BLOOMINGTON — With the first half under-12 media timeout approaching during Indiana’s game against North Alabama, the Hoosiers executed a broken offensive possession.
Trey Galloway drove to the rim and kicked it out, and the shot clock began running low. Kaleb Banks seemed unaware for a moment as he swung the ball around the 3-point line to Malik Reneau with a few seconds to spare. Reneau had to launch a deep, contested three to avoid a turnover.
The forward shot 26.3 percent from 3-point range in his career entering Thursday’s game. Reneau had already made one, but on most nights, he’s not normally IU’s top choice to attempt such a shot.
But this was not most nights for Reneau. And this was not most nights for Indiana men’s basketball. The shot fell.
That moment was when this game started to feel different for the Hoosiers. They drained a season-high 12 3-pointers on 24 attempts, and rode that to an 83-66 win over UNA at Simon Skjodt Assembly Hall.
“It’s good to see the ball go in the hole,” IU head coach Mike Woodson said after the game. “When you take ’em, you’re supposed to make ’em. I thought tonight we did a good job in getting the ball moved around. We had 25 assists. That means the ball was moving a little bit and guys made some shots.”
This sort of 3-point shooting performance is not the norm in Bloomington. The Hoosiers (9-3) ranked 361st in Division I (out of 362) with 13.3 3-point attempts per game entering Thursday. They were 359th in the nation with 3.6 made threes per game. And they were 338th with a 27.4 percent 3-point clip.
But Reneau led IU’s charge in reversing that script. The sophomore set career-highs by shooting 4 for 4 from beyond the arc, 10 for 14 from the field, for 25 points. He’s knocked down the occasional 3-pointer in previous game, usually only when left wide open. But Thursday, Reneau looked like a much more seasoned shooter. He became more confident — naturally — as he saw more shots fall, both outside and inside.
The work Reneau’s put in during practices also helped his confidence grow.
“I’ve been working out with Coach (Calbert) Cheaney a lot, just understanding how he played the game, how he was able to work around the court, be able to get his shot wherever he wanted on the court,” Reneau said. “Just getting reps up, man, being confident when you go out there, not being scared to shoot the ball. I think that was the main part for me.”
It was more than just Reneau as well. For a team as adverse to 3-point shooting as IU has been this season, it’s significant to have seven different players hit triples. Galloway and Mackenzie Mgbako each hit two, and Gabe Cupps, Anthony Walker, Kaleb Banks, and Anthony Leal all drained one.
Indiana’s strong passing and off-ball movement played a big role in orchestrating the big offensive performance. It went beyond the outside shots — the Hoosiers executed so many strong, hard cuts to the basket with nice bounce passes leading them into easy looks.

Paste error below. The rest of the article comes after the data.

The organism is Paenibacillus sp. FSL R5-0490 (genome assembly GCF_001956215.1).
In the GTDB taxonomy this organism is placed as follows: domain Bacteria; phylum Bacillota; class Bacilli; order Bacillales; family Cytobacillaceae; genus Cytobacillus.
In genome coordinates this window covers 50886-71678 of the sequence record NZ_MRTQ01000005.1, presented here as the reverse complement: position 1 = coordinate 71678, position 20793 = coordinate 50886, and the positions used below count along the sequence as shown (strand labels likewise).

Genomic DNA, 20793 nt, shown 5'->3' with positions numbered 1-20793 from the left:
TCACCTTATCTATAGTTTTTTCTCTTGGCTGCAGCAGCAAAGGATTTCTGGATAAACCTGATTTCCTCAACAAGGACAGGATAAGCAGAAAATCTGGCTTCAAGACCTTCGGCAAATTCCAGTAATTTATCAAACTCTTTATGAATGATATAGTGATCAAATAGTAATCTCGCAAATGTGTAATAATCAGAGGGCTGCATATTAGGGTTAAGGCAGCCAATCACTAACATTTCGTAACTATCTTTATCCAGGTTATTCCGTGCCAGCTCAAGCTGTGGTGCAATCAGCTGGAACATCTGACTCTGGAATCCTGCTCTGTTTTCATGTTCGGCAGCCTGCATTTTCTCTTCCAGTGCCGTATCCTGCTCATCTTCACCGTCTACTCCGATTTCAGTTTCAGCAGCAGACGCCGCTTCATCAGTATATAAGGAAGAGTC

Opponents have attacked Reneau and Kel’el Ware with double-teams inside recently, and North Alabama (6-7) followed suit. But the Hoosiers finally adjusted and made better passes out of the post, and it helped set up those outside shots.
“They were double-teaming a lot in the post from the feeder,” Reneau said. “We made the adjustment to either cut down to the short three, the corner three, or just to cut through the nail to make the layup. It opened up a lot in the post. Just being able to set stronger screens and be able to connect on the screens to get open. I think we did a great job on that.”
The Hoosiers, just two nights earlier, flirted with disaster. They shot 3 for 16 from 3-point range, and needed a 15-point comeback to avoid an upset threat from Morehead State on Tuesday. The team’s response Thursday was about as good as you could expect — Indiana played good basketball from the opening tip, got stronger as the game went on, and kept its foot on the gas after building the lead. The Hoosiers have struggled to put games out of reach like that in most games this season, so that was especially encouraging Thursday.
It’s unreasonable to expect, or even anticipate, IU to be able to replicate this performance. Reneau and the Hoosiers may not shoot this well from 3-point range again the rest of the season. And Indiana doesn’t face an opponent the rest of the season ranked lower in KenPom’s adjusted defensive efficiency than North Alabama.
But Woodson has repeatedly said this season that their 3-point volume isn’t an issue, and that they just need to make more of the ones they take. If nothing else, this game showed that the Hoosiers have this type of outside shooting in them, somewhere.
“We’ve had good looks all year. The ball has moved some all year. Just got to stick the ball in the hole when you have the shots,” Woodson said. “I thought tonight guys were comfortable, they shot it. When they had the shoot they took it and they made it.”
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